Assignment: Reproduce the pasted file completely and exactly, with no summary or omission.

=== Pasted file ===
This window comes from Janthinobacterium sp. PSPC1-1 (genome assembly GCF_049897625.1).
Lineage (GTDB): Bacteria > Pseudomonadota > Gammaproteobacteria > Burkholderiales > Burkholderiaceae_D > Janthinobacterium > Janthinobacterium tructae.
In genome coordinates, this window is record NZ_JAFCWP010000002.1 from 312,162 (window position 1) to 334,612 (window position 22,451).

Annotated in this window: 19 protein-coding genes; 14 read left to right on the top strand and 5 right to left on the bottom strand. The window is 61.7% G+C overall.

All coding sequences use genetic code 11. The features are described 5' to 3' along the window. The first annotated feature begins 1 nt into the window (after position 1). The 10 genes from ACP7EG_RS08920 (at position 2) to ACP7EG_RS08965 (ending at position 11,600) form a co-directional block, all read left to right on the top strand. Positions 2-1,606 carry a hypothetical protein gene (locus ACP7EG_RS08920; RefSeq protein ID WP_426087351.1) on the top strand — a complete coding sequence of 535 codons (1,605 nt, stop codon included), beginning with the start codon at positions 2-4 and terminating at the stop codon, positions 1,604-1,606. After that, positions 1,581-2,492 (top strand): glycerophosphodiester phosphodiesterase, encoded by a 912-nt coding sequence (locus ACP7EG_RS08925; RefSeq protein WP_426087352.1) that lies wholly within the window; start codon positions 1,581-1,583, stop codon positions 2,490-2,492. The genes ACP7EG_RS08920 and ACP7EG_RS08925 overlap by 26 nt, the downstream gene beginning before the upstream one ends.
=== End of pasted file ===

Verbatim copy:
This window comes from Janthinobacterium sp. PSPC1-1 (genome assembly GCF_049897625.1).
Lineage (GTDB): Bacteria > Pseudomonadota > Gammaproteobacteria > Burkholderiales > Burkholderiaceae_D > Janthinobacterium > Janthinobacterium tructae.
In genome coordinates, this window is record NZ_JAFCWP010000002.1 from 312,162 (window position 1) to 334,612 (window position 22,451).

Annotated in this window: 19 protein-coding genes; 14 read left to right on the top strand and 5 right to left on the bottom strand. The window is 61.7% G+C overall.

All coding sequences use genetic code 11. The features are described 5' to 3' along the window. The first annotated feature begins 1 nt into the window (after position 1). The 10 genes from ACP7EG_RS08920 (at position 2) to ACP7EG_RS08965 (ending at position 11,600) form a co-directional block, all read left to right on the top strand. Positions 2-1,606 carry a hypothetical protein gene (locus ACP7EG_RS08920; RefSeq protein ID WP_426087351.1) on the top strand — a complete coding sequence of 535 codons (1,605 nt, stop codon included), beginning with the start codon at positions 2-4 and terminating at the stop codon, positions 1,604-1,606. After that, positions 1,581-2,492 (top strand): glycerophosphodiester phosphodiesterase, encoded by a 912-nt coding sequence (locus ACP7EG_RS08925; RefSeq protein WP_426087352.1) that lies wholly within the window; start codon positions 1,581-1,583, stop codon positions 2,490-2,492. The genes ACP7EG_RS08920 and ACP7EG_RS08925 overlap by 26 nt, the downstream gene beginning before the upstream one ends.